[3] Page 59 of



[6] Sample metrics on page 69 of

 Pictures from Wikipedia Commons.

Occupy Wall Street Deposits At Bank Under FDIC Consent Decree For Falsifying Books

In FDIC, Financial Fraud, Occupy Wall Street Protests, Top 1% on November 9, 2011 at 12:21 am

Occupy Wall Street has raised over $500,000, depositing the money in a bank operating under a FDIC consent decree for falsifying its books – which is exactly the sort of bad banking behavior OWS claims to be protesting against on Wall Street. [1] [2] [3]

The FDIC enforcement action against Amalgamated Bank of New York, dated August 23, 2011, can be found here:  The FDIC demands Amalgamated “shall take all steps necessary, consistent with provisions of this ORDER and safe and sound banking practices, to eliminate and correct unsafe or unsound banking practices, violations of law or regulation, all contraventions of regulatory policies or guidelines cited in the Report of Examination.” [4]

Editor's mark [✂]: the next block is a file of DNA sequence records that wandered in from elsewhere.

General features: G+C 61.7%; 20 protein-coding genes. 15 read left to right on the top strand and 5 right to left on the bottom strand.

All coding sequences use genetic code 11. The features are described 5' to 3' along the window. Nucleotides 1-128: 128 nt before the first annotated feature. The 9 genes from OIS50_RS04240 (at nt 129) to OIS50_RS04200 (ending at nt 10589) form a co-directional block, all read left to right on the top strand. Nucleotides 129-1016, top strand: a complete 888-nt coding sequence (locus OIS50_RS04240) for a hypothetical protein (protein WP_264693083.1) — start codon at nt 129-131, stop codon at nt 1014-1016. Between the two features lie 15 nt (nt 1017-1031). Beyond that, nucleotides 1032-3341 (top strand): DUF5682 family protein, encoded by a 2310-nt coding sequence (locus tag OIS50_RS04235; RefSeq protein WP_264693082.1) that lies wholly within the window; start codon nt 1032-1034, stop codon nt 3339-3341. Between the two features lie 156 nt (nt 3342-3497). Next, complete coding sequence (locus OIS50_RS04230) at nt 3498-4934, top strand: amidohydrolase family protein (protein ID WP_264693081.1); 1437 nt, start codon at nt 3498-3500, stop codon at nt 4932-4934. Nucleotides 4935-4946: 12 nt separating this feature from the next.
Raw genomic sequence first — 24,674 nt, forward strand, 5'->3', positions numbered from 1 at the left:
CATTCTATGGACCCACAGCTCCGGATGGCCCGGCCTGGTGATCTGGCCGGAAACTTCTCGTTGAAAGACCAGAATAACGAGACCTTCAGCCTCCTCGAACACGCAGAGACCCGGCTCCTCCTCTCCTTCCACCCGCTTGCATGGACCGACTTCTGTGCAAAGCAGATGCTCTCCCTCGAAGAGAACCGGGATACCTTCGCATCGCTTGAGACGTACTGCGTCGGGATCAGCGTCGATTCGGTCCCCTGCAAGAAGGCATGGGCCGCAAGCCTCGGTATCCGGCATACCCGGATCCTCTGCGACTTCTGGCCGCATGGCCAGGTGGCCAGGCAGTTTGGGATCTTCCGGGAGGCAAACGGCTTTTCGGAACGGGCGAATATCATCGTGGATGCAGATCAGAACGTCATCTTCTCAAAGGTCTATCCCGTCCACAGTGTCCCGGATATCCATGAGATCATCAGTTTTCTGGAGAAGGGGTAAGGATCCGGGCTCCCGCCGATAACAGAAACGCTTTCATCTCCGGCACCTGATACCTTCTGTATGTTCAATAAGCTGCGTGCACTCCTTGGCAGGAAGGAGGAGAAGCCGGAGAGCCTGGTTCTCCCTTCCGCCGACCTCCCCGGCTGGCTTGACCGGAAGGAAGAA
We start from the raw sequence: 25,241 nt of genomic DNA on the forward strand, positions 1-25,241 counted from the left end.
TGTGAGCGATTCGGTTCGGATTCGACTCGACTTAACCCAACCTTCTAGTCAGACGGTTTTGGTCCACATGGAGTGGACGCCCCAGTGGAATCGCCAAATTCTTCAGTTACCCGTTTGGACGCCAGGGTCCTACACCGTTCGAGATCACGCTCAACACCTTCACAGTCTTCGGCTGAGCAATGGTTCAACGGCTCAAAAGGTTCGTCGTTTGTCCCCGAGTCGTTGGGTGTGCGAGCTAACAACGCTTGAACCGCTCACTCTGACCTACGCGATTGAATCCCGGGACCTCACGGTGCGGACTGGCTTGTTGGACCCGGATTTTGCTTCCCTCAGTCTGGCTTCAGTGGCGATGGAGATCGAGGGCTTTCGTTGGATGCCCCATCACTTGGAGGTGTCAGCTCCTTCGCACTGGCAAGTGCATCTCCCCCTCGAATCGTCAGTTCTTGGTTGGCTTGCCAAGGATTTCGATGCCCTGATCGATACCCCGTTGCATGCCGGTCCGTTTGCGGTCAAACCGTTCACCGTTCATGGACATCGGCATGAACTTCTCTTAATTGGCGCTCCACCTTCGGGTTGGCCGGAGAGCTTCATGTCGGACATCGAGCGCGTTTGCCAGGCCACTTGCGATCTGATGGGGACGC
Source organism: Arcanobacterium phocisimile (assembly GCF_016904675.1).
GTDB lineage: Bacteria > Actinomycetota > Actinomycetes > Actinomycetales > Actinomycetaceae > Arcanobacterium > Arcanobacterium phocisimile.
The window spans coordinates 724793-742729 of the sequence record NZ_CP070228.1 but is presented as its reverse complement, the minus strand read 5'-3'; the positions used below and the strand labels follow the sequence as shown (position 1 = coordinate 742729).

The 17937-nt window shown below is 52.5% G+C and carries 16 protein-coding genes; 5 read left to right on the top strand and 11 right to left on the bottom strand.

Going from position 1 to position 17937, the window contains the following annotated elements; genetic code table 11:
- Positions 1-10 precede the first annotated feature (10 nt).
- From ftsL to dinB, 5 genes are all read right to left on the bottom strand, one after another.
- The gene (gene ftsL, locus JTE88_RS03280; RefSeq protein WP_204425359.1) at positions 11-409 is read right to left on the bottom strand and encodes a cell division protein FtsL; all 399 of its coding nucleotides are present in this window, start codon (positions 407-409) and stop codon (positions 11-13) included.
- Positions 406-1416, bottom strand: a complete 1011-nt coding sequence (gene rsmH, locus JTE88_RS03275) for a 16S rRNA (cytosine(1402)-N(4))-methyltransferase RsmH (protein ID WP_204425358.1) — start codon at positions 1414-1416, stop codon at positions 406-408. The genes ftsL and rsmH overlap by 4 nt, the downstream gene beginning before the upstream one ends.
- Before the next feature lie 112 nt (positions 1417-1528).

OWS chose Amalgamated because it was the only union-owned bank in the United States [1], but Amalgamated recently sold a 40% position to, drum roll please, two billionaire investors, Wilbur Ross and Ron BurkleYes, OWS deposits are benefiting some of the very richest of the top 1%. [2] 

Day 14 Occupy Wall Street September 30 2011 Shankbone 49.JPG

Talking down the money raised thus far, Mr.Pete Dutro of the Occupy Wall Street finance committee said,”People see like $500,000 and they say ‘Wow that’s a lot of money’ but the reality is it’s not that much money.” [2] 

That is an interesting view coming from someone who is protesting the “1%” because many “1%” entrepreneurs would agree $500,00 is “not that much money”.  How much does it take to reach the top 1% of wage earners?  Just $343,927 pre-tax. [5]

Question: if Amalgamated Bank fails because of its bad loans and dodgy books, would Occupy Wall Street stand by its principles and oppose a bail out of Amalgamated depositors, including OWS itself, who hold funds in excess of FDIC insurance limits?





[4] Page 20 of


Occupy pictures from Wikipedia Commons.